One step towards progress is probably to limit the scope of what is included in an ethical theory. Currently we see ethical theories as being about what is good, in general, but I think that they should only be about what is morally good. How is this different? Well a theory that attempt to tackle good runs into a problem of defining what good is. For example there is a good way to drive, what is good for the individual, ect. Ethical theories often then attempt to address what is good in the absence of a context (not good for some end, simply good) with the expectation that what is simply good will be motivational because it is good. This generally leads to confusion, so I propose that ethics should only attempt describe what is morally good (and we will just assume that claims about something being good, with no end in mind, mean morally good or are simply confused), and an action is morally good only if agrees with the “laws” of ethics (whatever we discover them to be). This means that we are no longer able to appeal to what is good (either with no context or in the sense of morally good) for fear of being circular (and this is probably progress). If we accept this then we will also need to explain why a person should be ethical, and what being ethical is (what the ethical “laws” are), but at least now we can analyze actions with respect to some features of those actions, such as ends they can achieve well or poorly, in order to determine if they are morally good or not.

The situation we find ourselves in reminds me of psychologism (probably because I have been reading Husserl’s Logical Investigations as of late). Psychologism, briefly, is the idea that the “truths” of logic are only valid because they reflect psychological facts about reasoning. This reminds me of our situation current situation in ethics because, like logic, we want to say that ethics is independent of people, and a priori, but at the same time our “axioms” seem to be derived from our psychology (our intuitions), which has no necessary connection to such truths. This issue was resolved, with respect to logic, by arguing that logic was an abstract system, like any system of mathematics, and that with the right correspondence rules the theorems and laws of logic track objective truth in the world. Our psychology tends to follow these rules not because it creates them, but because the ability to track the truth is useful (psychology instantiates the abstract system of logic, albeit in a limited fashion and with some mistakes).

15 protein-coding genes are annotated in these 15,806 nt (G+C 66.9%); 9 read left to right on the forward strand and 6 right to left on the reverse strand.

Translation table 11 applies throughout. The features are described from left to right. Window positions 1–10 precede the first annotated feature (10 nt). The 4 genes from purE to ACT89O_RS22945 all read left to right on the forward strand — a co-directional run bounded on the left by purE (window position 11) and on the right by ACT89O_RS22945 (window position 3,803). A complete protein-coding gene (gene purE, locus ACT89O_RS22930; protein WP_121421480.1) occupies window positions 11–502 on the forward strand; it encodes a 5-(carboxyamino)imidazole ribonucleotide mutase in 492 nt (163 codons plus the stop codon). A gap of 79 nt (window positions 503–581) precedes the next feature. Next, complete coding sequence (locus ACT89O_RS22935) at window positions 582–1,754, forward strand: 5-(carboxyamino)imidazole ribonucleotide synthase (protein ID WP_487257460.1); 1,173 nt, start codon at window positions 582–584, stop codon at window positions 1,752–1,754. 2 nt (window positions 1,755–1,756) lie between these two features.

How can we apply this solution to ethics? Well we will simply assume that there is some abstract mathematical system that is ethics (even though we don’t know what it is yet, obviously that would be the subject of a “scientific” investigation into ethics). We must also assume that there are some correspondence rules between this system and some real features of the world (which for logic was objective truth), as well as a reason that the correspondence rules plus the abstract ethical system should be useful to us. I propose (although I don’t have an ironclad argument for this yet) that the abstract system of ethics corresponds to ways to maximize human happiness and productivity, as well as the productivity of society as a whole. Unlike utilitarianism, I suspect that these rules only advocate increases in happiness and productivity, not sacrificing that of one individual for that of another. Obviously I haven’t worked out all the details (yet). Of course it is obvious why such rules would be useful to people, since most people would consider the happiness of themselves and their neighbors, as well as the productivity of the community they are part of it, to be useful to them. This also explains why we have ethical intuitions, because these rules benefit the individual and their community, and thus evolution / social norms have selected for a psychology that instantiates them (albeit in a limited fashion and with some mistakes).

In summary then here are the ideas that I have introduced here (although not adequately defended): not every action or choice is a matter of ethics; the objective ethical system is as a priori and abstract as any mathematical theory; the ethical system can be interpreted as rules leading to the increased happiness for individuals and productivity for the community; ethics consists of considerations both for the individual and the community; because ethics is useful there is a rational reason why everyone should be ethical (ethics is normative).

Final note: another possibility as to what the objective abstract ethical system might correspond to is ways to maximize that which individuals see as valuable as well as what the community sees as valuable, but since this introduces the painfully vague concept of something being of value I have decided to start initially with only the happiness and productivity version.